Get the whole scoop here.
One of the enduring myths of contemporary Western society is that we are a culture desperate to be tested. We are a fatted, decadent, overly complacent bunch (the myth goes), which makes us yearn to be stripped of our comforts (at least for a little while) to see how we hold up under pressure.
Comfort is inauthentic; stress and fear and adrenaline are “reality.” How would you act in an extreme situation? How strongly held are your ideals, and how quickly would you abandon them in order to survive?
The problem is that in reality, a true testing of one’s ideals never yields a clean result. When push becomes shove, and shove becomes kick, ideals splinter and multiply. Every breath becomes a test, and we often only survive to be tested again.
Monday, July 11, 2011
Monday, June 20, 2011
Review two-fer: The Meagre Tarmac by Clark Blaise and A Description of the Blazing World by Michael Murphy
Read the Blaise review here and the Murphy review here, if only to confirm that I am not filling this endless blogging hiatus with wine, women, and song.
Saturday, May 28, 2011
Here's a taste:
The jacket copy for Garber’s book positions it as something polemical, even reactionary, in the vein of E. D. Hirsch’s Cultural Literacy (1987) and Dinesh D’Souza’s Illiberal Education (1991), but if anything, it is a witty and fleet-footed argument against literary polemics. In fact, for the first few chapters, it’s a little tough to work out what ultimate point Garber is trying to make. There are seeming digressions into scholarly disputes of the past, the use of literary allusions, the rise of graphic novels, the idea of a literary canon and even a brief look at some of the other books that use the phrase “the use and abuse of …” in their titles.
Eventually, however, it becomes clear that this digressive method is the message: Literature is not something about which one should write manifestoes, but something that needs to be seen as uniquely welcoming to contradiction and a diversity of thought. It also becomes clear that Garber sees both the “use” and the “abuse” of literature as two sides of the same coin — the inevitable distortions of meaning merely create new meanings.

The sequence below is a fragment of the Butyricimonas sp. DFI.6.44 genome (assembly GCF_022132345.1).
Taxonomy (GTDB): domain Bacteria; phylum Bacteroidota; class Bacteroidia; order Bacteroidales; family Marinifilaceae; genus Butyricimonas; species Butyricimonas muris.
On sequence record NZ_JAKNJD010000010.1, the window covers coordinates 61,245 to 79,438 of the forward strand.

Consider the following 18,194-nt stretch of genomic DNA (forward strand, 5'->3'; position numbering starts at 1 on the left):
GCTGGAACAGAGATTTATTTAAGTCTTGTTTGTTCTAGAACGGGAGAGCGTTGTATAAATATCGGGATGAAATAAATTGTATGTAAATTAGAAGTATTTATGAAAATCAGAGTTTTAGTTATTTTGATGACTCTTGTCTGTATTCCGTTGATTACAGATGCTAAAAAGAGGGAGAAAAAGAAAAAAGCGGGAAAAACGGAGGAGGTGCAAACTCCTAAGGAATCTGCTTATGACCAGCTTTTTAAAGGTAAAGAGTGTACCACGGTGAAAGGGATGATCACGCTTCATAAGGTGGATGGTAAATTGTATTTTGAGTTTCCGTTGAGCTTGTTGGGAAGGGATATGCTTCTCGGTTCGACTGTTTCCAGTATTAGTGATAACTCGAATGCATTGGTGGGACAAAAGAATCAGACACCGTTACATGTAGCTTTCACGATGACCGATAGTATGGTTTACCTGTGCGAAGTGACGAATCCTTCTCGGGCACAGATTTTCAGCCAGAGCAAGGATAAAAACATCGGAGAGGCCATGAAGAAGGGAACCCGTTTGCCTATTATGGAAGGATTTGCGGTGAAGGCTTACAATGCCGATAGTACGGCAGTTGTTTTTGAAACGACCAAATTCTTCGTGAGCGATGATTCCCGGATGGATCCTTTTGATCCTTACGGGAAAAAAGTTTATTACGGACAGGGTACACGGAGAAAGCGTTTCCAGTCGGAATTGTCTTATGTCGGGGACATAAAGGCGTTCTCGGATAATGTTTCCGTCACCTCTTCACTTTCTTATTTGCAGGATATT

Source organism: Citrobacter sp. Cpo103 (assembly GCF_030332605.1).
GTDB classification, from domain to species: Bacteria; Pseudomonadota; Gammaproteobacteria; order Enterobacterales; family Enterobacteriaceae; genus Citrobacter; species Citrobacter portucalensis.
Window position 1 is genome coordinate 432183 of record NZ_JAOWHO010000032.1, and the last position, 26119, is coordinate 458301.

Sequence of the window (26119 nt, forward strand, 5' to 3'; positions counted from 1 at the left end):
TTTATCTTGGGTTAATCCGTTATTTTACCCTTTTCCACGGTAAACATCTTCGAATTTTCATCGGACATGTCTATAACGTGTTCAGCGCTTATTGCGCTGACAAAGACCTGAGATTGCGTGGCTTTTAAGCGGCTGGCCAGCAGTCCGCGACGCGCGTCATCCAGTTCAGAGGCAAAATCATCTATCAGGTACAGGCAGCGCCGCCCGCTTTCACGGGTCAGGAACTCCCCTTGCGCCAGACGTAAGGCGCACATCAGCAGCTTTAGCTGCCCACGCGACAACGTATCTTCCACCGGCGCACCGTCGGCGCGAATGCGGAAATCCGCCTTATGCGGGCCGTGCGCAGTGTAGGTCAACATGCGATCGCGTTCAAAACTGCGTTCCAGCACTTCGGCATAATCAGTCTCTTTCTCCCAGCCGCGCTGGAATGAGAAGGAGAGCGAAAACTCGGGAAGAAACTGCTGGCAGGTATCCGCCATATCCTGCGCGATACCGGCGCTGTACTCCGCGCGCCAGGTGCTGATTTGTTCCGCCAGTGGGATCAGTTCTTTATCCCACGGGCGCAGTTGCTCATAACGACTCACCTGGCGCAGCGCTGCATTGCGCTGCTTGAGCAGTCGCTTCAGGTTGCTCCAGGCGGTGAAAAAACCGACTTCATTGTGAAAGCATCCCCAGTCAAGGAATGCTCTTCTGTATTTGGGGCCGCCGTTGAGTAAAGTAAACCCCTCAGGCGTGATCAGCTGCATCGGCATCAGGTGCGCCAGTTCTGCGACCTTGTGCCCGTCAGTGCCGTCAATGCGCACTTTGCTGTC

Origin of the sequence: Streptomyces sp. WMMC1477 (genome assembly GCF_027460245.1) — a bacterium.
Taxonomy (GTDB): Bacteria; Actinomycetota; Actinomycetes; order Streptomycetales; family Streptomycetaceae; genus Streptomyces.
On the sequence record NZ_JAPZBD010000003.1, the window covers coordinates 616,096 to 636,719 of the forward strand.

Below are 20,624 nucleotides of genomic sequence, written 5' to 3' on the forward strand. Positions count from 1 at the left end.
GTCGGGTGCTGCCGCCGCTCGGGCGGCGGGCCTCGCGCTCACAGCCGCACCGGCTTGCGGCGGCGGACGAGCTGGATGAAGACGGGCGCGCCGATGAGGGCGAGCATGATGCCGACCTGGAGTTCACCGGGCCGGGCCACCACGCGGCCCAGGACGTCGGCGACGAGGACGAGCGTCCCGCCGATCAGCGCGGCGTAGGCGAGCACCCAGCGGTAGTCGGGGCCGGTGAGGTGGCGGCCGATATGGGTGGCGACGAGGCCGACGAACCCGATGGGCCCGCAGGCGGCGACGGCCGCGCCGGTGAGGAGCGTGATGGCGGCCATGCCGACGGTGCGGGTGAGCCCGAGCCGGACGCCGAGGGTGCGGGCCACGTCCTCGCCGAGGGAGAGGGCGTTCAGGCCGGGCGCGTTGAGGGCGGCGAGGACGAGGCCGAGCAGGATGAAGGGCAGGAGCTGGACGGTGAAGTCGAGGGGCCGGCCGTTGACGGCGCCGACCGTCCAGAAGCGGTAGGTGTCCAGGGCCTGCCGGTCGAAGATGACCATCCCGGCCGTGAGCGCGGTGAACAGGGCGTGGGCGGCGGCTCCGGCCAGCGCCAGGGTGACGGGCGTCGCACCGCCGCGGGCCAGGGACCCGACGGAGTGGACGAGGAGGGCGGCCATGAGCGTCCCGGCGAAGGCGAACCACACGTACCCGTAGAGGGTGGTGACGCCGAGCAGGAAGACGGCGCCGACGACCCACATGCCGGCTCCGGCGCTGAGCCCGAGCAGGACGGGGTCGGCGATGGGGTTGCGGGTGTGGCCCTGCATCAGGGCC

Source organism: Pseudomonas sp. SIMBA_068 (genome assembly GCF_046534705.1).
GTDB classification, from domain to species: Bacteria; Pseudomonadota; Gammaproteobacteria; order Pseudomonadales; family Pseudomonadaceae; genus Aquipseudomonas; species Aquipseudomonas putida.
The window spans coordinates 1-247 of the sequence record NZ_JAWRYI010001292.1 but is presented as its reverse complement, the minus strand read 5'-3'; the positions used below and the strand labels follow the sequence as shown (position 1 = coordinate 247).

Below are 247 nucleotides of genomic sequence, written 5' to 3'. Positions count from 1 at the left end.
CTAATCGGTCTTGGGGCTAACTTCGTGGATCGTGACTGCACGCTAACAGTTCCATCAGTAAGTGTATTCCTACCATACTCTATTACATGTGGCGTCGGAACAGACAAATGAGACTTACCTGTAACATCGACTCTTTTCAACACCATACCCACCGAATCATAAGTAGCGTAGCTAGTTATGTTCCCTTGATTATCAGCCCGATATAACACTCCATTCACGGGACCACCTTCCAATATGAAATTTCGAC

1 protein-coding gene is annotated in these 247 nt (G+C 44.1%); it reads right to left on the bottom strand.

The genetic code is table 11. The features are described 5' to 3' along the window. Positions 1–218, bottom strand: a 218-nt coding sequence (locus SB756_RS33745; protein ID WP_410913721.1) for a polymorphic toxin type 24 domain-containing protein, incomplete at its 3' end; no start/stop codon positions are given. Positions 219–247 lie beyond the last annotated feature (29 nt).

Monday, April 04, 2011
Though most of these 10 stories feature young, urban women whose sense of self-esteem relies heavily on the whims and fancies of their male counterparts, Bismuth’s fiction is far too scathing, intelligent and clear-eyed to be considered Chick Lit. There are no Cinderellas here, no Prince Charmings, no problem-dissolving baby bumps and no happily-ever-after.
Bismuth is singularly interested in laying out the problems faced by fallen women in a fallen world, but makes no guesses as to where redemption may lie. She is doing literary forensics, not spinning fairy tales.
Read the whole thing here.
* the semi-bitter, semi-sweet irony being that I have probably slept less in the past few months, thanks to daily pre-dawn novel-writing sessions, than I have at any point in my life - other than those times when my kids cut teeth. As with that teeth-cutting, I hope all this pain, frustration, and fatigue results in something bright, hard, and useful, but the odds are against me.
Monday, February 07, 2011
A wee sniff:
It’s getting harder and harder to make the end of the world seem interesting. Familiarity breeds contempt, even when it comes to the something as big as the apocalypse.
Indeed, among the more recent depictions of the end of days — and there have been so many, usually with war, plague, zombies, ecological disaster or some combination of all four playing a role — only a precious few have treated it with anything close to seriousness or dread. At a time when publishers are offering up tongue-in-cheek zombie survival guides and post-apocalyptic cookbooks, a work like Cormac McCarthy’s The Road is an anomaly. (And even that was seen as approachable enough for Oprah viewers.)
Montreal’s Nicolas Dickner, in his second novel, eschews neither comedy nor gravitas in his own take on the end of the world, but the register he sticks to most faithfully is boredom. His is a story in which the concept of apocalypse is more a source of personal frustration than anything else. Unfortunately, his book enacts that frustration and boredom a little too faithfully.
Thee whole thing.
[Edit: Corrected the spelling goof in Dickner's name.]
Friday, January 07, 2011
It's like a David Attenborough documentary being raped by Oprah's Book Club. I only say this because I just read, for the four thousandth time, that this very trailer is proof there is hope for cinema yet. This looks like the kind of Serious Meaningful Art that can't stop telling you it is Serious Meaningful Art. The difference between this and porn is that porn tries to space out the money shots a little.
I'll give Mallick this: the trailer actually manages to be hokier and less subtle than the film's title. (And this is from someone who has been raving to all who will listen about a movie entitled Another Year...)